Otte envisions UC Cheer maintaining its current size, but adding more elite stunts to their repertoire and receiving more support from the University—recognition from fellow students and more funding from administrators.

The latter deals with the well-documented separation between the general campus and athletics, the issue that led to the demolition of the old Stagg Field in the first place (the Regenstein Library occupies its former location).

“There is a disconnect across campus, but I think it’s gotten a lot better,” says Bock. “Is it perfect? No. But we’re making a lot of great strides. What people need to know, first of all, is that we have a cheerleading club. Second of all, they’re pretty darn good.”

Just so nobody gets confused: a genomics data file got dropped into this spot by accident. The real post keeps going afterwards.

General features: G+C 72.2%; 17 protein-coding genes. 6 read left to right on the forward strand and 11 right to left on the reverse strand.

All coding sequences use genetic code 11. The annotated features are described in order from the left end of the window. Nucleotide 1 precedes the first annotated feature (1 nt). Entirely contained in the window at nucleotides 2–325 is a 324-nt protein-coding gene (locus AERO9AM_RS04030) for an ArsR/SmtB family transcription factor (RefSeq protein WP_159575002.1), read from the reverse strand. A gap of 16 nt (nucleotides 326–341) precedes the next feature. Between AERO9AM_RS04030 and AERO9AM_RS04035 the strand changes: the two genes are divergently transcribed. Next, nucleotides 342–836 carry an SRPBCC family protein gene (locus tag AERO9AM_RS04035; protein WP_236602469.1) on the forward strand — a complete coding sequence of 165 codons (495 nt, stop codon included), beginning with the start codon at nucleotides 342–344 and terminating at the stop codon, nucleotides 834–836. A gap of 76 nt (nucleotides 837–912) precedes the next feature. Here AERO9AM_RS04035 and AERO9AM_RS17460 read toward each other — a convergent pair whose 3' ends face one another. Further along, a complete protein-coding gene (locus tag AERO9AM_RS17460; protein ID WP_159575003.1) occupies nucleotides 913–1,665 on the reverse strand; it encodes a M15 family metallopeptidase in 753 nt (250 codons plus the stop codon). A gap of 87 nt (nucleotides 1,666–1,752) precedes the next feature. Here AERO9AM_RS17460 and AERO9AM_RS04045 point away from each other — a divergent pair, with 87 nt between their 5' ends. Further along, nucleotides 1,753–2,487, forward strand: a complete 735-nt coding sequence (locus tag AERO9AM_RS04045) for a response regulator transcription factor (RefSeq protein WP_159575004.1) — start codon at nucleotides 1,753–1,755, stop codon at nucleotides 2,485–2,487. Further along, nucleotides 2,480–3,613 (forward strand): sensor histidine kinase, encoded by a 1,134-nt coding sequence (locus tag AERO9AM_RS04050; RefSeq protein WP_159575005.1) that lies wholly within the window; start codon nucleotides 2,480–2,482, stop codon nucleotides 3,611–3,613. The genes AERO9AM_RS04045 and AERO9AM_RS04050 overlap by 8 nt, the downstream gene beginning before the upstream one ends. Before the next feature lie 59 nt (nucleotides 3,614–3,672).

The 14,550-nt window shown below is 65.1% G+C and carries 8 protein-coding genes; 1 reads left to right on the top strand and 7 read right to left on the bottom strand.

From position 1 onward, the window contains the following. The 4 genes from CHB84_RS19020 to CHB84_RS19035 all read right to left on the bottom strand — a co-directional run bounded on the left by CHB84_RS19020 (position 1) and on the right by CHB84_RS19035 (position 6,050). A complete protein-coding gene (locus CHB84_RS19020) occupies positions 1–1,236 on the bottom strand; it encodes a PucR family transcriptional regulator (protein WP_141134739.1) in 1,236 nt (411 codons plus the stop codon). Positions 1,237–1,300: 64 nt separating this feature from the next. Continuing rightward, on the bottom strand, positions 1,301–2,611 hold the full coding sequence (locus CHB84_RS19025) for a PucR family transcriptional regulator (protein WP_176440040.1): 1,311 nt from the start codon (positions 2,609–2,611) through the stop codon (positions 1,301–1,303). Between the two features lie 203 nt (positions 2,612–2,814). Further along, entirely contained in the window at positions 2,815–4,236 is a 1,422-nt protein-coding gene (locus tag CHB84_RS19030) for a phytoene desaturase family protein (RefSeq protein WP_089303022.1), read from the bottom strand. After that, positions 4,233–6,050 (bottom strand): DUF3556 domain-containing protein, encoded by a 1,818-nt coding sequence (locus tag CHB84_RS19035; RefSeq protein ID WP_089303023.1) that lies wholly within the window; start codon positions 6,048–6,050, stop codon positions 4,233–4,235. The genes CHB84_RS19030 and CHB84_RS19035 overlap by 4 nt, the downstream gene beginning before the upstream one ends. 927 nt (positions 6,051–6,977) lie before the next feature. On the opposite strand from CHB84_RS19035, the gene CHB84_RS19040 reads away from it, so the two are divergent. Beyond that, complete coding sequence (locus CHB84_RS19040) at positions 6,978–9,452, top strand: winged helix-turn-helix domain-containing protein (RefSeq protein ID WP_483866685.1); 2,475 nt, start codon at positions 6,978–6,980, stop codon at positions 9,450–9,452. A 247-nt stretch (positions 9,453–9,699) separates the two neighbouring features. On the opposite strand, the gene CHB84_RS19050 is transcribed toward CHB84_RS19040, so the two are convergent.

Bock highlights the work UC Cheer does in connecting the campus to varsity events. “I think that they enhance the atmosphere at our varsity contests and bring some additional excitement, passion, and enthusiasm. It adds to the college environment we’re looking for, where people are excited to be at varsity events.”

Cheerleaders ultimately draw their spirit and enthusiasm from each other, explains Wu. “We’re a cohesive team. We celebrate our victories, we celebrate each other, and we do things that we can’t do individually. We trust each other to push everyone to the top.”

Sonawalla adds, “For me, when I’m performing, I’m doing it for my cheer team. When you’ve been to all the practices, when you see all the hours people are putting into cheer outside of practice—it goes back to the team dynamic. There are people you don’t want to let down, you want to give your all.”

A cheerleader since high school, Sonawalla has participated in UC Cheer since her first year at the University.  “I’ve never been on a team quite like a cheer team,” says Sonawalla. “When you’re spending that much time literally standing half a foot from someone—especially while stunting—it makes you a family.”